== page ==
Driving me crazy: The long road to a Swedish driver’s licence

Elizabeth Dacey Fondelius moved to Stockholm with a clean driving licence. There was only one problem: it was an American licence. After two decades of driving it was back to school in Sweden.

I relived the euphoria of the giddy teenager when I recently passed my Swedish driving licence test. Despite approaching the big four-oh I felt 16 again – because that’s how old I was when I got my first driving licence in Watertown, Massachusetts.

People who move to Sweden and do not have a driving licence from another EU country, Switzerland or Japan must jump through all the hoops a beginner driver faces in order to drive legally in Sweden after one year of residency. They must pass the theory test, attend the skid-pan course and finally nail the practical driving test. And it doesn’t come cheap.

For over a decade I had been searching in vain for the loophole or the short-cut to bypass the time-consuming, bureaucratic and costly trip. Defeated, I finally conceded that the only way was to buckle up and knuckle down.

I was wise enough to apply for the provisional drivers’ licence when all that was required beyond the 220 kronor ($31) fee, attached health declaration and eye-sight certificate was giving the name of the person I expected to practice driving with. Since January 2006 both the student and the private instructor must sit through – and pay for – a 3-hour course to be driver and coach. The driving school lobby wants to make driving without their help as difficult as possible.

In the event, the process wasn’t as frustrating as I had feared. It still cost a bundle, occasionally left me mumbling disparaging remarks about the ridiculousness of some of the rules and took months to complete. But all in all, it was rather straightforward.

The written test turned out easier than I feared. I honestly expected to fail since I was consistently failing the practice tests I had bought on CD. I failed the eighth and final practice test 30 minutes before I left for the Swedish National Road Administration (Vägverket) testing centre in Solna.

There was nothing to lose – it was too late to cancel and receive a refund – so I went expecting to gain some experience and yet another practice test for my 180 kronor. Gloating, I walked out with 62 of 65 questions correctly answered. One down, two to go.

The skid-pan course (halkbana) is nearly a no-fail venture. They went through some theory about driving and car safety including turning you upside down in a car, demonstrating the effects of a run-in with a moose and scaring you about all the ways you can die while driving.

Driving with a course buddy you take the car round the circuit and feel the effects of braking on dry/slippery surfaces at a few different speeds. I was lucky enough to volunteer for something that turned out to be the closest I was going to get to doing handbrake turns with impunity. Pulling the handbrake at 50kph on the slippery surface did make the car turn 180 degrees. It was the best I could get for the 1300 kronor the Gillingebanan charged for this mandatory step in the driving licence adventure.

The final hurdle, the practical driving test. I signed up for the testing center in the part of town that I knew best to reduce the likelihood of any weird road conditions. I threw all sense of pride to the wind and decided to bark like a dog if I were asked to. Once in the car after very obviously adjusting mirrors, seats, locating rear-defrost and windshield wipers I double checked that my instructor was buckled in and indicated I was ready to go.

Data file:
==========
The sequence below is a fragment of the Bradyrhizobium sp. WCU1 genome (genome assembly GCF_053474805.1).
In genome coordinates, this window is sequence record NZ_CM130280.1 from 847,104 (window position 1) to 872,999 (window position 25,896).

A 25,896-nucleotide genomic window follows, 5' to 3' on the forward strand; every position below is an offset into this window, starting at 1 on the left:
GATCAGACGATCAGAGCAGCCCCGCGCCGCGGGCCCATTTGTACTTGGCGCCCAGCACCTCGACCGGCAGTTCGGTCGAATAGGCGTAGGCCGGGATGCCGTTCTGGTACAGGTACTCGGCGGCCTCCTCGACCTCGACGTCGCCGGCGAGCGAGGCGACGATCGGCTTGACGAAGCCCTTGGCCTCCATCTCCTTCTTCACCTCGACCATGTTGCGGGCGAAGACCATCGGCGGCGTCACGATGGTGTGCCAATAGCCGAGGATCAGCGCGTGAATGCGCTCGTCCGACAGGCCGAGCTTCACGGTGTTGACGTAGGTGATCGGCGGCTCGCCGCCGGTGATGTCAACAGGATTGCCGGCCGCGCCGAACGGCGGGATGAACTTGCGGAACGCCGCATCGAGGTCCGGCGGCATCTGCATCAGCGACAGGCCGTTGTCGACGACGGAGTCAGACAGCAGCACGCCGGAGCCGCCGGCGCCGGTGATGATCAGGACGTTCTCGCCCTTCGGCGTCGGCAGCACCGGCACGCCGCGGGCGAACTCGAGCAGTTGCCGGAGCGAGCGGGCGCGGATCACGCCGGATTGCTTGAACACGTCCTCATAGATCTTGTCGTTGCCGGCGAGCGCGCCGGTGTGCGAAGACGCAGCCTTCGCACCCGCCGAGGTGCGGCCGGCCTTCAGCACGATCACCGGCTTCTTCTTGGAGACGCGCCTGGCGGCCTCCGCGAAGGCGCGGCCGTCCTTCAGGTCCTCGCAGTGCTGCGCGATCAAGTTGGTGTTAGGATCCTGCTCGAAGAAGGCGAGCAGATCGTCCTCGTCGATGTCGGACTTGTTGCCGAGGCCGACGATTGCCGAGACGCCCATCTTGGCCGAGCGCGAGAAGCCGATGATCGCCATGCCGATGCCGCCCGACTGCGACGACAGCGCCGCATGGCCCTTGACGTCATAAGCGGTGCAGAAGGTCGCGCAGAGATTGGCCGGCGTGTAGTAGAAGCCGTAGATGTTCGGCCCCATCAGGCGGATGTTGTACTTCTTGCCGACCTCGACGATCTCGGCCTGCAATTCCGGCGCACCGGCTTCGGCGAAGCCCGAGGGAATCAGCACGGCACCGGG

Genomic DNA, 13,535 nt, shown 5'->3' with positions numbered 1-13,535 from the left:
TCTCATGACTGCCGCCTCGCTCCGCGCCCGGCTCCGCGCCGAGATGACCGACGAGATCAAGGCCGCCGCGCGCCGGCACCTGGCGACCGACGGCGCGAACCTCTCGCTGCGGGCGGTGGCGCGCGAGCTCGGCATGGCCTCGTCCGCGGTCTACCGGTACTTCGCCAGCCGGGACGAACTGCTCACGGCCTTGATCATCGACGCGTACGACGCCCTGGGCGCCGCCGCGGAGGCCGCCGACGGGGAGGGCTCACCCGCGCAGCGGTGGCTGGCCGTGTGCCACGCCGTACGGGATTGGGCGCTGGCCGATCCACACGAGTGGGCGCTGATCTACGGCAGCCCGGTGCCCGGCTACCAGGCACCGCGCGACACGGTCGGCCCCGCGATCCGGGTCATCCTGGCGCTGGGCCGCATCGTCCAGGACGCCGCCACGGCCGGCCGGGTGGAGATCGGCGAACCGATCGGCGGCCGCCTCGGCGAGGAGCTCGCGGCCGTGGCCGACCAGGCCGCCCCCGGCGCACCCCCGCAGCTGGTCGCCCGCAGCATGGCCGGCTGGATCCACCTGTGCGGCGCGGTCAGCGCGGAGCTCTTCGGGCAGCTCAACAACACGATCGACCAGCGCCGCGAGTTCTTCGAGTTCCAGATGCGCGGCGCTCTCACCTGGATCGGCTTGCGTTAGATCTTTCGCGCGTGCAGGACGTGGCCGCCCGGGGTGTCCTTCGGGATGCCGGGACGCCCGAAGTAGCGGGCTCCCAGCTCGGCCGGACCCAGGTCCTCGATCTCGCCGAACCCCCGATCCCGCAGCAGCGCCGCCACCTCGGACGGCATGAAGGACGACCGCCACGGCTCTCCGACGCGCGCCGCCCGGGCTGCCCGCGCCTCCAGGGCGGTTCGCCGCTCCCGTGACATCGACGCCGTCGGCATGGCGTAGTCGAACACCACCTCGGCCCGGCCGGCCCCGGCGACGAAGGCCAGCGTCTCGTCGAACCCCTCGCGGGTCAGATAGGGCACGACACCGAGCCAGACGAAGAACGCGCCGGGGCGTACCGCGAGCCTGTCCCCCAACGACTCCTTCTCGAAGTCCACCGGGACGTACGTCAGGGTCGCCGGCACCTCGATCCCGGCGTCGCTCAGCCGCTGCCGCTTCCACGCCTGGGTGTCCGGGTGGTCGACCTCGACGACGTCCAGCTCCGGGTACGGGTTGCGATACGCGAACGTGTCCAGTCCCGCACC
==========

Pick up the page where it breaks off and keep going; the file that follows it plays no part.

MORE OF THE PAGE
I have the opinion that either you’ll get a reasonable tester who knows you already can drive but needs to confirm that you can handle the Swedish driving requirements or you’ll get stuck with the one who wants you to know that despite your double decades of driving experience, you still don’t know it all. Gratefully my instructor belonged to the reasonable category.

She gave me instructions of what signs to follow and we did our merry tour. Unceremoniously I was approved upon our return even though I had managed to take the wrong turn at one point. Slip of paper in hand, I kept fearfully wondering if she could somehow change her mind and take it back if I stumbled climbing out of the car.

Driving today is a mix of the thrill of possessing the elusive Swedish driving licence and an anti-climax of doing something that I’ve been doing for over 20 years. But it still thrills me to show off my plastic driving licence. That long road to the licence is now but drive down memory lane.

What it costs

Application for driving permit: 220 kronor

Theory test: 180/220 kronor (daytime/evening).

Driving test: 645/845 kronor (daytime/evening).

Car rental for driving test: 400 kronor.

Photo: 80 kronor.

Licence issuing fee: 120 kronor.

Application for private driving coach (optional): 120kronor.

Additional fees.

Eye test –available at driving schools or optician offices: 50-100 kronor.

Study material for written test: 359 kronor (CD from AB Trafikpedagogik) price varies with driving schools.

Driving lesson with driving school –450-600 kronor per 50-minute lesson.

Skidpan course (Halkbana/riskutbilding) 1300 kronor.

3-hour course for private driving; student 400-600 kronor.

3-hour course for private driving; coach 400-600 kronor.

See also: Swedes in US also face driving licence hassle

Elizabeth Dacey-Fondelius